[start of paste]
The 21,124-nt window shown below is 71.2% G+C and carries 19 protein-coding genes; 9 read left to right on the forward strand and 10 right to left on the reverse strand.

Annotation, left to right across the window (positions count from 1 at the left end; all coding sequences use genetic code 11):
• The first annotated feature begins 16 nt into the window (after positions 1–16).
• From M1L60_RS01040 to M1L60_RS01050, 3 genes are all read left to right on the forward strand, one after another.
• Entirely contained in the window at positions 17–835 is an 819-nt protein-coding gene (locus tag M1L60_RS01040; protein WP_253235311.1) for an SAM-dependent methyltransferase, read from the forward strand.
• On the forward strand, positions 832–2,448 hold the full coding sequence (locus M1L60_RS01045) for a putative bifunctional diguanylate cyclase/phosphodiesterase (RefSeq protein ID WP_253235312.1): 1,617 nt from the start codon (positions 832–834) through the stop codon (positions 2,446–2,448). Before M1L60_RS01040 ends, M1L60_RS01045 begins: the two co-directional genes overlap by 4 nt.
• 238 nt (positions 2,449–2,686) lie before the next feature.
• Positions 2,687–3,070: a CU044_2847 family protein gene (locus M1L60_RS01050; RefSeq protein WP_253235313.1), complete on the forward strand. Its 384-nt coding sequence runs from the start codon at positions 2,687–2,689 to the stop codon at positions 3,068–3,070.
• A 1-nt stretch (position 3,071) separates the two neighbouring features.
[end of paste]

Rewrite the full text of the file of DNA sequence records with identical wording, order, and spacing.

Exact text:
The 21,124-nt window shown below is 71.2% G+C and carries 19 protein-coding genes; 9 read left to right on the forward strand and 10 right to left on the reverse strand.

Annotation, left to right across the window (positions count from 1 at the left end; all coding sequences use genetic code 11):
• The first annotated feature begins 16 nt into the window (after positions 1–16).
• From M1L60_RS01040 to M1L60_RS01050, 3 genes are all read left to right on the forward strand, one after another.
• Entirely contained in the window at positions 17–835 is an 819-nt protein-coding gene (locus tag M1L60_RS01040; protein WP_253235311.1) for an SAM-dependent methyltransferase, read from the forward strand.
• On the forward strand, positions 832–2,448 hold the full coding sequence (locus M1L60_RS01045) for a putative bifunctional diguanylate cyclase/phosphodiesterase (RefSeq protein ID WP_253235312.1): 1,617 nt from the start codon (positions 832–834) through the stop codon (positions 2,446–2,448). Before M1L60_RS01040 ends, M1L60_RS01045 begins: the two co-directional genes overlap by 4 nt.
• 238 nt (positions 2,449–2,686) lie before the next feature.
• Positions 2,687–3,070: a CU044_2847 family protein gene (locus M1L60_RS01050; RefSeq protein WP_253235313.1), complete on the forward strand. Its 384-nt coding sequence runs from the start codon at positions 2,687–2,689 to the stop codon at positions 3,068–3,070.
• A 1-nt stretch (position 3,071) separates the two neighbouring features.